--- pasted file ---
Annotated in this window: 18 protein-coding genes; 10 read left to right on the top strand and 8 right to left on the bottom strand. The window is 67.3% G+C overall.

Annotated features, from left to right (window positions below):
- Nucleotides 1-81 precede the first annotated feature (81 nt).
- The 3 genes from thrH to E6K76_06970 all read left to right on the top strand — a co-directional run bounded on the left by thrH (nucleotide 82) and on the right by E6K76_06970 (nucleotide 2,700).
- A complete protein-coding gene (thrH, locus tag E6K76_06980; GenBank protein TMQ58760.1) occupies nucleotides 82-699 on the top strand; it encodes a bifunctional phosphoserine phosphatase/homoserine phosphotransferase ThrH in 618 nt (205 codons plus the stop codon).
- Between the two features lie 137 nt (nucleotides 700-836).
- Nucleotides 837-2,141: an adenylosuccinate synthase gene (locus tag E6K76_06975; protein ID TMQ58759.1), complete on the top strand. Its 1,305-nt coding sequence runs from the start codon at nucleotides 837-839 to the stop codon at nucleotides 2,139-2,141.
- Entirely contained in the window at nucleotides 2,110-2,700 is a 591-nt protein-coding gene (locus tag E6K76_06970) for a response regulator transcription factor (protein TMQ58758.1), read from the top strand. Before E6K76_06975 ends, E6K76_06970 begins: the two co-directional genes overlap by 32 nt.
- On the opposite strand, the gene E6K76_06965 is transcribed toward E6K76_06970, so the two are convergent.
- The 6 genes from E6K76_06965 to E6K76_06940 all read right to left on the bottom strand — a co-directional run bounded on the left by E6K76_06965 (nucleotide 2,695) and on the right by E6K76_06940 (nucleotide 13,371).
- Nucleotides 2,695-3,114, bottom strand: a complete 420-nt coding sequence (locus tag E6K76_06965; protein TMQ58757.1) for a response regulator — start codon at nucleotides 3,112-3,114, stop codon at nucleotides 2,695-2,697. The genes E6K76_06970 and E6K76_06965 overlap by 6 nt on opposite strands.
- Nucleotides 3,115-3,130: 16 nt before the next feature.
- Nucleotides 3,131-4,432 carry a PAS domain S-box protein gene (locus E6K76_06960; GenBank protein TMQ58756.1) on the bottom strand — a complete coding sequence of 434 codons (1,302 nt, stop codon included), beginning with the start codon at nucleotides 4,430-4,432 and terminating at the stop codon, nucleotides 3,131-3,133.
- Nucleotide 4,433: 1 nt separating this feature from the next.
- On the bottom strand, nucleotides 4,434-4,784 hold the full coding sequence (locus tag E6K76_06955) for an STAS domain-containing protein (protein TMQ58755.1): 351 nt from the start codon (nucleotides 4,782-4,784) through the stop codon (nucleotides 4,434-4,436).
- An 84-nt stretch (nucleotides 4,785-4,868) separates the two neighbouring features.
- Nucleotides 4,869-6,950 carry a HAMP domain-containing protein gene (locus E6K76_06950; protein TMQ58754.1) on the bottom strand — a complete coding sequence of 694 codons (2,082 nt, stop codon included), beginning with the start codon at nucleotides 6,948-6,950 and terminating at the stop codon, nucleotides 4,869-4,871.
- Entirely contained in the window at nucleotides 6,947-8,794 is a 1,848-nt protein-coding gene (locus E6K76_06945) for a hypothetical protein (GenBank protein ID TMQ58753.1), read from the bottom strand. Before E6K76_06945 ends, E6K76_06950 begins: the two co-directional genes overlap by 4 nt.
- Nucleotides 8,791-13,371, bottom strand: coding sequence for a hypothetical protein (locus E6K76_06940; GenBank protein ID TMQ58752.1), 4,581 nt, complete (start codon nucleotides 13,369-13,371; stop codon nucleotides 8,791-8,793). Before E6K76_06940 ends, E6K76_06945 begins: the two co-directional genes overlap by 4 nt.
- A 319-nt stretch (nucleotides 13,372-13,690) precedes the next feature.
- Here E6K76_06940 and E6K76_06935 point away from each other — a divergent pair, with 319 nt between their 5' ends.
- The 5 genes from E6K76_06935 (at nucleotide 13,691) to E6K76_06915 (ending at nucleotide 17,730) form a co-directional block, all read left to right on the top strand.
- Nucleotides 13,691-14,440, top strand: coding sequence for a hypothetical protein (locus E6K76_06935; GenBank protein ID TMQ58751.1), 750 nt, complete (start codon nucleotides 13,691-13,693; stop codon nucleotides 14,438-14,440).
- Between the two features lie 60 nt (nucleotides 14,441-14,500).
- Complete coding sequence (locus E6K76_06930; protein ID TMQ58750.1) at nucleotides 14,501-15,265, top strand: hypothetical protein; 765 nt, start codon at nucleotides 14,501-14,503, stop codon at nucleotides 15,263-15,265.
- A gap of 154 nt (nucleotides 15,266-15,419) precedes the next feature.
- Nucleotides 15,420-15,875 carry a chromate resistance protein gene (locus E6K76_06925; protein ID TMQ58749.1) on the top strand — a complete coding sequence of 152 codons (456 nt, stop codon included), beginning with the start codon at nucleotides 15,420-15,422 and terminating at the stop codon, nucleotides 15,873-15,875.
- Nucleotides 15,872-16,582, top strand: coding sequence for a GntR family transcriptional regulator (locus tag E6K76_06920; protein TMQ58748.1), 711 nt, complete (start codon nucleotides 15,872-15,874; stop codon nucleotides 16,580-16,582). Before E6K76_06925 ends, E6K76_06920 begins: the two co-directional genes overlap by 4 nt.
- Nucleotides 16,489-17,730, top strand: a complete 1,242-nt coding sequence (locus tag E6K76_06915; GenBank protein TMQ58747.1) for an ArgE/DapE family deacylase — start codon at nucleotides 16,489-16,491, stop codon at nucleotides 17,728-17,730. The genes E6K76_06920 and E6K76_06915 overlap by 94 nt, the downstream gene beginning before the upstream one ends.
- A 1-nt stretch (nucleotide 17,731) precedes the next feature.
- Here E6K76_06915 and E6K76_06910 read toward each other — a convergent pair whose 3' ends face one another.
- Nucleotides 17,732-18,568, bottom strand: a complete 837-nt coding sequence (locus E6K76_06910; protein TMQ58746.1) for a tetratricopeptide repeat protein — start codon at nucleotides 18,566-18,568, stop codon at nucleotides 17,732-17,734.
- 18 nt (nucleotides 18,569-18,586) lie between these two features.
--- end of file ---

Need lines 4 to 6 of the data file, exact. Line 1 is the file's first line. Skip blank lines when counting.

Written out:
- The 3 genes from thrH to E6K76_06970 all read left to right on the top strand — a co-directional run bounded on the left by thrH (nucleotide 82) and on the right by E6K76_06970 (nucleotide 2,700).
- A complete protein-coding gene (thrH, locus tag E6K76_06980; GenBank protein TMQ58760.1) occupies nucleotides 82-699 on the top strand; it encodes a bifunctional phosphoserine phosphatase/homoserine phosphotransferase ThrH in 618 nt (205 codons plus the stop codon).
- Between the two features lie 137 nt (nucleotides 700-836).